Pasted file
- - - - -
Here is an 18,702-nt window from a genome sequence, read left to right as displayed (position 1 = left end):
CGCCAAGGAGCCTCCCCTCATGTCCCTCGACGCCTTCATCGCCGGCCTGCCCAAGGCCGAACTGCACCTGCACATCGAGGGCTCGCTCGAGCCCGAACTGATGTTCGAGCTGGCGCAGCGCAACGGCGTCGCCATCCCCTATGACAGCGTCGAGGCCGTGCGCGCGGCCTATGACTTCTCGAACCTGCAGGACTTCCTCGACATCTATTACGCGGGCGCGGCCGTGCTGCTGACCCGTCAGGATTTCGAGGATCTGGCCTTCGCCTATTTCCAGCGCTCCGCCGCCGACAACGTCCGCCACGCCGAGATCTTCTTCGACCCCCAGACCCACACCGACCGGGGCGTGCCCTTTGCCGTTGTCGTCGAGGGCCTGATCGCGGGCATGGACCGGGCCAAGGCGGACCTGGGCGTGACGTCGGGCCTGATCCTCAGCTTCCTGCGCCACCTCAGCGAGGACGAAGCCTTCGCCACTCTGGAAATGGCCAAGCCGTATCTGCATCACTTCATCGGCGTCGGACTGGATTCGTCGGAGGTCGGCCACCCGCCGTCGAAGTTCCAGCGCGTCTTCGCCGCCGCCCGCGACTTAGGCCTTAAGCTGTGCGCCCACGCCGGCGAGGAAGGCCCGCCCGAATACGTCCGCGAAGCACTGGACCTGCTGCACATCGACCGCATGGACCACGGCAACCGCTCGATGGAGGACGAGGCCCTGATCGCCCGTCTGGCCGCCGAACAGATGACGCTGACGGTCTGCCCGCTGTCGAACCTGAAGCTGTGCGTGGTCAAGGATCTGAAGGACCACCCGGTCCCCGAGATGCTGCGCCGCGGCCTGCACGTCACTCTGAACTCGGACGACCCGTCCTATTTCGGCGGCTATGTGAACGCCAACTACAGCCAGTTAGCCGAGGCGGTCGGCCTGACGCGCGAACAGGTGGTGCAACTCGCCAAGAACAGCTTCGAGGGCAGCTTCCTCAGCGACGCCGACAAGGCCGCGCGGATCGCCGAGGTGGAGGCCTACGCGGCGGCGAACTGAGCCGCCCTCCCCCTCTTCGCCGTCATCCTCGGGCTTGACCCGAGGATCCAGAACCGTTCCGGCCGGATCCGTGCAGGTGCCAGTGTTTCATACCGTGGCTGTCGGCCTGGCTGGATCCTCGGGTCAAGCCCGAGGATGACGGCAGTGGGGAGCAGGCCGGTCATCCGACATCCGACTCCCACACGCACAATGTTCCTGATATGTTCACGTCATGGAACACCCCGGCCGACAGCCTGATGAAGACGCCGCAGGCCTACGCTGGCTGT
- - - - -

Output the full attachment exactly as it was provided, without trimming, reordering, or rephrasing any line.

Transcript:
Here is an 18,702-nt window from a genome sequence, read left to right as displayed (position 1 = left end):
CGCCAAGGAGCCTCCCCTCATGTCCCTCGACGCCTTCATCGCCGGCCTGCCCAAGGCCGAACTGCACCTGCACATCGAGGGCTCGCTCGAGCCCGAACTGATGTTCGAGCTGGCGCAGCGCAACGGCGTCGCCATCCCCTATGACAGCGTCGAGGCCGTGCGCGCGGCCTATGACTTCTCGAACCTGCAGGACTTCCTCGACATCTATTACGCGGGCGCGGCCGTGCTGCTGACCCGTCAGGATTTCGAGGATCTGGCCTTCGCCTATTTCCAGCGCTCCGCCGCCGACAACGTCCGCCACGCCGAGATCTTCTTCGACCCCCAGACCCACACCGACCGGGGCGTGCCCTTTGCCGTTGTCGTCGAGGGCCTGATCGCGGGCATGGACCGGGCCAAGGCGGACCTGGGCGTGACGTCGGGCCTGATCCTCAGCTTCCTGCGCCACCTCAGCGAGGACGAAGCCTTCGCCACTCTGGAAATGGCCAAGCCGTATCTGCATCACTTCATCGGCGTCGGACTGGATTCGTCGGAGGTCGGCCACCCGCCGTCGAAGTTCCAGCGCGTCTTCGCCGCCGCCCGCGACTTAGGCCTTAAGCTGTGCGCCCACGCCGGCGAGGAAGGCCCGCCCGAATACGTCCGCGAAGCACTGGACCTGCTGCACATCGACCGCATGGACCACGGCAACCGCTCGATGGAGGACGAGGCCCTGATCGCCCGTCTGGCCGCCGAACAGATGACGCTGACGGTCTGCCCGCTGTCGAACCTGAAGCTGTGCGTGGTCAAGGATCTGAAGGACCACCCGGTCCCCGAGATGCTGCGCCGCGGCCTGCACGTCACTCTGAACTCGGACGACCCGTCCTATTTCGGCGGCTATGTGAACGCCAACTACAGCCAGTTAGCCGAGGCGGTCGGCCTGACGCGCGAACAGGTGGTGCAACTCGCCAAGAACAGCTTCGAGGGCAGCTTCCTCAGCGACGCCGACAAGGCCGCGCGGATCGCCGAGGTGGAGGCCTACGCGGCGGCGAACTGAGCCGCCCTCCCCCTCTTCGCCGTCATCCTCGGGCTTGACCCGAGGATCCAGAACCGTTCCGGCCGGATCCGTGCAGGTGCCAGTGTTTCATACCGTGGCTGTCGGCCTGGCTGGATCCTCGGGTCAAGCCCGAGGATGACGGCAGTGGGGAGCAGGCCGGTCATCCGACATCCGACTCCCACACGCACAATGTTCCTGATATGTTCACGTCATGGAACACCCCGGCCGACAGCCTGATGAAGACGCCGCAGGCCTACGCTGGCTGT